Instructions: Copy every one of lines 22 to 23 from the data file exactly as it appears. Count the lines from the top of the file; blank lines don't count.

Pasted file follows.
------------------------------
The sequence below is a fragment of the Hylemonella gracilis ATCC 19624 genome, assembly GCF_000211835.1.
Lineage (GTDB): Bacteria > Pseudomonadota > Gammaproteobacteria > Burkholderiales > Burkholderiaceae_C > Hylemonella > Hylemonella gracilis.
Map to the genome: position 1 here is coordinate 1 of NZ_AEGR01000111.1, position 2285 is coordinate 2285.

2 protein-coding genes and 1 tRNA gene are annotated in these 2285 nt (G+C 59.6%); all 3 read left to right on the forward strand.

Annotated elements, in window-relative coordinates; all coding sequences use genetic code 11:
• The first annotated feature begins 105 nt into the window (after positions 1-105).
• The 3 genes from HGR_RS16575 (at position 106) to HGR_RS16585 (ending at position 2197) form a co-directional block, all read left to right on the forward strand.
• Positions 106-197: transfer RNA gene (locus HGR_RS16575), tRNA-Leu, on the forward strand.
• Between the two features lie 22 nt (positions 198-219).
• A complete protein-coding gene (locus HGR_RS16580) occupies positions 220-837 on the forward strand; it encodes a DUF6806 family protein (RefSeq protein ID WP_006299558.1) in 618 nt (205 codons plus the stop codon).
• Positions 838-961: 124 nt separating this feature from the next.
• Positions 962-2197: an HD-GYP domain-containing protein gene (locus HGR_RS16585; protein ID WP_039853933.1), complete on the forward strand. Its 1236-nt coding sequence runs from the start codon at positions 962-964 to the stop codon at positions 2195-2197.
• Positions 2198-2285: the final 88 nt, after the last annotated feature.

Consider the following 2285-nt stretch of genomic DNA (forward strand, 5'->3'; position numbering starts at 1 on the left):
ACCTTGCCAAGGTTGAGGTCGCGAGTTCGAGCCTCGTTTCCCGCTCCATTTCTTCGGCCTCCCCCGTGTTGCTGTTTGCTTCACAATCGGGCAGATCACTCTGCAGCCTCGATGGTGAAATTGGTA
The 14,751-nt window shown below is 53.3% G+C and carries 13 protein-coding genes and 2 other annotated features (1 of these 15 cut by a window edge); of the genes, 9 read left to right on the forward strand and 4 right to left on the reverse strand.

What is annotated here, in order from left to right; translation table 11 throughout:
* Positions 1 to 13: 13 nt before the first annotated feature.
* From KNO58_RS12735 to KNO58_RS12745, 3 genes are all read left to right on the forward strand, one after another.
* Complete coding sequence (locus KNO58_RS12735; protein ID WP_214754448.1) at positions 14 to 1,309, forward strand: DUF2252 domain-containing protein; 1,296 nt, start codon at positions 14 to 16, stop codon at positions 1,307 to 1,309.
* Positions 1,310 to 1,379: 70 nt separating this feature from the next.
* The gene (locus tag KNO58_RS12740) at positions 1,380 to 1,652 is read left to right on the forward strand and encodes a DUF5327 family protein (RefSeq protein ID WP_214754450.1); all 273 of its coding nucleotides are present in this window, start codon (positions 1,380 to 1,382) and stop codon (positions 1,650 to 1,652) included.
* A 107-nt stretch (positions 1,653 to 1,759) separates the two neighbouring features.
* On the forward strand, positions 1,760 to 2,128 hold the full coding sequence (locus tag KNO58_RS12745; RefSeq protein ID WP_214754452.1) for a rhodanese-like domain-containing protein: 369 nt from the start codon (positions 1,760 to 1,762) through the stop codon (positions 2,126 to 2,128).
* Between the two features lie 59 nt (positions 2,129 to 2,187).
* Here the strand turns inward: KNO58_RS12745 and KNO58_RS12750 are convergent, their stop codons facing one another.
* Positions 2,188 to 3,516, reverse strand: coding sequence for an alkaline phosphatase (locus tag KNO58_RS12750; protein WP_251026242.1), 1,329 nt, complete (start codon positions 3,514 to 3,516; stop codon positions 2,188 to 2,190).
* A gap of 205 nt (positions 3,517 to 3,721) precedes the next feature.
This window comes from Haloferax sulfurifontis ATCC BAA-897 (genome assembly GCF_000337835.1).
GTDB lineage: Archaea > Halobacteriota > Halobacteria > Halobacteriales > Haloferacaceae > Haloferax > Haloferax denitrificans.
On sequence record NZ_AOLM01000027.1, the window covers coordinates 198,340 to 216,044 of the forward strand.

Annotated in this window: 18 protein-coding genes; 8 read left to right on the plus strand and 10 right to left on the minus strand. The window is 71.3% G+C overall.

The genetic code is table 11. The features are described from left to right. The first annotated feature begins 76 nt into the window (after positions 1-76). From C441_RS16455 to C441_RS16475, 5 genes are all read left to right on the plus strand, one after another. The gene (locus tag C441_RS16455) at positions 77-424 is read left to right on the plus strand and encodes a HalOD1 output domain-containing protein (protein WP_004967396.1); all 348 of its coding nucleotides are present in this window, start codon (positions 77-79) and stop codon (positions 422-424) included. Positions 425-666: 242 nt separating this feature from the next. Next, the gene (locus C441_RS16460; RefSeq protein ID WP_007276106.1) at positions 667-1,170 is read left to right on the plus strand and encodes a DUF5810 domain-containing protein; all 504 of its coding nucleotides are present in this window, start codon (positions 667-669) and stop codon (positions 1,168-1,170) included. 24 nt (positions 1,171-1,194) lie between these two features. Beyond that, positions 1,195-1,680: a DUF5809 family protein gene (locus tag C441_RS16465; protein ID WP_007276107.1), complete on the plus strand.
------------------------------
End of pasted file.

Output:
* The gene (locus tag KNO58_RS12740) at positions 1,380 to 1,652 is read left to right on the forward strand and encodes a DUF5327 family protein (RefSeq protein ID WP_214754450.1); all 273 of its coding nucleotides are present in this window, start codon (positions 1,380 to 1,382) and stop codon (positions 1,650 to 1,652) included.
* A 107-nt stretch (positions 1,653 to 1,759) separates the two neighbouring features.